Fibroblast DNA Synthesis Assays
The statistical significance was assessed by the Student unpaired t test. Probability values <0.05 were considered as statistically significant. All results are presented as mean±SEM.
An expanded Materials and Methods section is available online at http://www.circresaha.org.
Generation of Mice With Elevated Myocardial Levels of Active TGF-β1
Post-transcriptional regulation of TGF-β1 is complex. The structure of preproTGF-β1 and the extracellular matrix–associated large latent form of the molecule are depicted in Figure 1A⇑ and 1B⇑, respectively. Mature TGF-β1 (comprising amino acid residues 279 to 390 of preproTGF-β1) is normally secreted as a biologically inactive disulfide-linked homodimer. Inactivity results from noncovalent binding of the mature TGF-β1 homodimer to a disulfide-linked homodimer of the latency-associated peptide (LAP), which is generated by proteolytic processing of amino acid residues 31 to 278 of preproTGF-β1. This structure is known as the small latent complex (Figure 1B⇑). The small latent complex is tethered to the extracellular matrix via covalent bond formation between the LAP dimer and a large, alternatively spliced glycoprotein called latent TGF binding protein 1 (LTBP-1). The resulting structure is known as the large latent complex (Figure 1B⇑). Release of biologically active TGF is thought to entail proteolytic cleavage of the small latent complex from extracellular matrix, followed by dissociation of mature TGF-β1 from the LAP.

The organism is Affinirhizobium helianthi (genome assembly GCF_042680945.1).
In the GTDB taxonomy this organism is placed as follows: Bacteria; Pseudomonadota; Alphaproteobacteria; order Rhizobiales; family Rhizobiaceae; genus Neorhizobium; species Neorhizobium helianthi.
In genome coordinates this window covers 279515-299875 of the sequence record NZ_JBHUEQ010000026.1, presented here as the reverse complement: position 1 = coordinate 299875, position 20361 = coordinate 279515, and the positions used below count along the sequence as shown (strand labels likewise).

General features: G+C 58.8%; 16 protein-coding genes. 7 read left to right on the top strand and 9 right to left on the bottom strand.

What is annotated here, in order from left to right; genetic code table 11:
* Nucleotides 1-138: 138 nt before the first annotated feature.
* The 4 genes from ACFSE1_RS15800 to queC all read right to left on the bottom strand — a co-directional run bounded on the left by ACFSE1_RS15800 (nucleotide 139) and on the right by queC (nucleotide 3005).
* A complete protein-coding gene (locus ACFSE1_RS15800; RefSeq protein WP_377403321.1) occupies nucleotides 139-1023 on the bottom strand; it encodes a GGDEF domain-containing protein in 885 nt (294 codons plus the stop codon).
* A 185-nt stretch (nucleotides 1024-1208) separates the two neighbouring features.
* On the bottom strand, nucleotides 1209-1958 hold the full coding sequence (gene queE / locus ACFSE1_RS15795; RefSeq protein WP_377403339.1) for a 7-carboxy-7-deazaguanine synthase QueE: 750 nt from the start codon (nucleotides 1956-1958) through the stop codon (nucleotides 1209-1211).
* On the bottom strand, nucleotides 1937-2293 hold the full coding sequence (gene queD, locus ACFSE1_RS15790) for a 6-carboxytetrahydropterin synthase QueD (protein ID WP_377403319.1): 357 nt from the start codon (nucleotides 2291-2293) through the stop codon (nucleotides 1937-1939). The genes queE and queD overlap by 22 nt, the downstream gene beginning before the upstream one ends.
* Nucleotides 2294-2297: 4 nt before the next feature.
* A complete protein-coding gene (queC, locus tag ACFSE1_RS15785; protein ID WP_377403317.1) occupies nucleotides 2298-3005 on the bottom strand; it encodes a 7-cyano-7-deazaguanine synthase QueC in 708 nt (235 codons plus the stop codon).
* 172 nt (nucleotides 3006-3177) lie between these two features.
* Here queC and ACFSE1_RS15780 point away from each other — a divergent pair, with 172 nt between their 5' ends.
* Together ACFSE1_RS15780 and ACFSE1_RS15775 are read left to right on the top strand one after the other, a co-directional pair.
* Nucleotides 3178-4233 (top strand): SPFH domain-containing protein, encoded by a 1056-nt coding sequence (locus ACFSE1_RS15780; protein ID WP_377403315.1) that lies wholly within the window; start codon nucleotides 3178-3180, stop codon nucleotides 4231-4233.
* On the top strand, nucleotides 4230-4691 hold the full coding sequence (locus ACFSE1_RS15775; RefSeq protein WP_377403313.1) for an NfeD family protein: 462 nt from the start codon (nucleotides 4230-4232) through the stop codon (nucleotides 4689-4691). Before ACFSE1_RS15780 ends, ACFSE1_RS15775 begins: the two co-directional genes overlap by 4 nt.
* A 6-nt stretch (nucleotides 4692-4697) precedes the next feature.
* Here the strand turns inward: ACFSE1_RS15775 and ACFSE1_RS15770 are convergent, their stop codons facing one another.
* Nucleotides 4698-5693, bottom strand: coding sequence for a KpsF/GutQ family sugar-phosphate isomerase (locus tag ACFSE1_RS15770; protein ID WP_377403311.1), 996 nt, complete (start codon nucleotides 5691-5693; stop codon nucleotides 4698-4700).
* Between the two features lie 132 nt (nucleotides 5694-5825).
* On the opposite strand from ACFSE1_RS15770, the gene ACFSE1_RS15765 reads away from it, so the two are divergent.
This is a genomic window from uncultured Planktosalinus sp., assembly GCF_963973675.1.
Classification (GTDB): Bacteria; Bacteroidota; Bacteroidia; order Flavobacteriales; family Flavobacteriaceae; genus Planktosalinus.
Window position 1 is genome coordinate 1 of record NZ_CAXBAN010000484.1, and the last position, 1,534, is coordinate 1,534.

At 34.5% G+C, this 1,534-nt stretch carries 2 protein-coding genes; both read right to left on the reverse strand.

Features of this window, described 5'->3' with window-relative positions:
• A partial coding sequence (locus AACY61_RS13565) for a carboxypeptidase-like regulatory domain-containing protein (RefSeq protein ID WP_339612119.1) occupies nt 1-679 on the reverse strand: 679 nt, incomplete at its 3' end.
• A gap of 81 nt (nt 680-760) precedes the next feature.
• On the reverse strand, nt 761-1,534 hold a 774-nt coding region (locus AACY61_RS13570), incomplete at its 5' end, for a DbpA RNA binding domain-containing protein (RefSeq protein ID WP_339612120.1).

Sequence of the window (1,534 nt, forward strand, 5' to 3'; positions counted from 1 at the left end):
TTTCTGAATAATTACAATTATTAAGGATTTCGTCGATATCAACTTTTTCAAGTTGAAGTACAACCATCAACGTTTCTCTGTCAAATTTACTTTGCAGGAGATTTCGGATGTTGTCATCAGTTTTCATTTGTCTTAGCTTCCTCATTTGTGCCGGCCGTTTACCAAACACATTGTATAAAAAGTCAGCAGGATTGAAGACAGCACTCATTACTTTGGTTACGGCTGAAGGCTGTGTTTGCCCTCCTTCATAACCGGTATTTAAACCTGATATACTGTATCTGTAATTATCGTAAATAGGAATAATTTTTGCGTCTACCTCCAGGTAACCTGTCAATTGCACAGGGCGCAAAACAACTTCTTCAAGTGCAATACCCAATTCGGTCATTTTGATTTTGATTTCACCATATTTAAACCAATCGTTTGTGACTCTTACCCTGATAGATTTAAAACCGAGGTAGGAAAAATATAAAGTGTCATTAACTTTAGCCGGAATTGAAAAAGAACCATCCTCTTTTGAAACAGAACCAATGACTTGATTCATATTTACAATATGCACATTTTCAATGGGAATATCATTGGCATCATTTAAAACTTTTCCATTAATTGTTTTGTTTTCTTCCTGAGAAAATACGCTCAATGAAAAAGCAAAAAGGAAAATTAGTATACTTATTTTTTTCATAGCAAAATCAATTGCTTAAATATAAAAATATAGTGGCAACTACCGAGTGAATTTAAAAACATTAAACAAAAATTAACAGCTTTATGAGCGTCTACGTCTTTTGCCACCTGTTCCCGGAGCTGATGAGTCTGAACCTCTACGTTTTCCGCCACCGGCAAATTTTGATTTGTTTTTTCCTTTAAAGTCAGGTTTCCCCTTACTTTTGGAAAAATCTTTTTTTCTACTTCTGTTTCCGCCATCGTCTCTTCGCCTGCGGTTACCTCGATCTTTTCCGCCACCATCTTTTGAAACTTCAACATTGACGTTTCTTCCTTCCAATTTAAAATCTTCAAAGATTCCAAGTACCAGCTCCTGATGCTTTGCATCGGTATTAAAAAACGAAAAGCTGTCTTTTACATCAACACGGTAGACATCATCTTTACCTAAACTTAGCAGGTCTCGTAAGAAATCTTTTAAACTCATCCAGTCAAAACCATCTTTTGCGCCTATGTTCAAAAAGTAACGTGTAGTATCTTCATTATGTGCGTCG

Given this complex post-transcriptional regulation, several strategies using site-directed mutagenesis of the LAP have been developed to facilitate secretion of constitutively active TGF-β1. Our studies used a TGF-β1 cDNA encoding a cysteine-to-serine substitution at TGF-β1 amino acid residue 33, which prevented covalent binding between the small latent complex and LTBP-1, thereby blocking formation of large latent complex.11 COS cells transfected with this mutant exhibited greater TGF activity as compared with cells transfected with wild-type constructs.24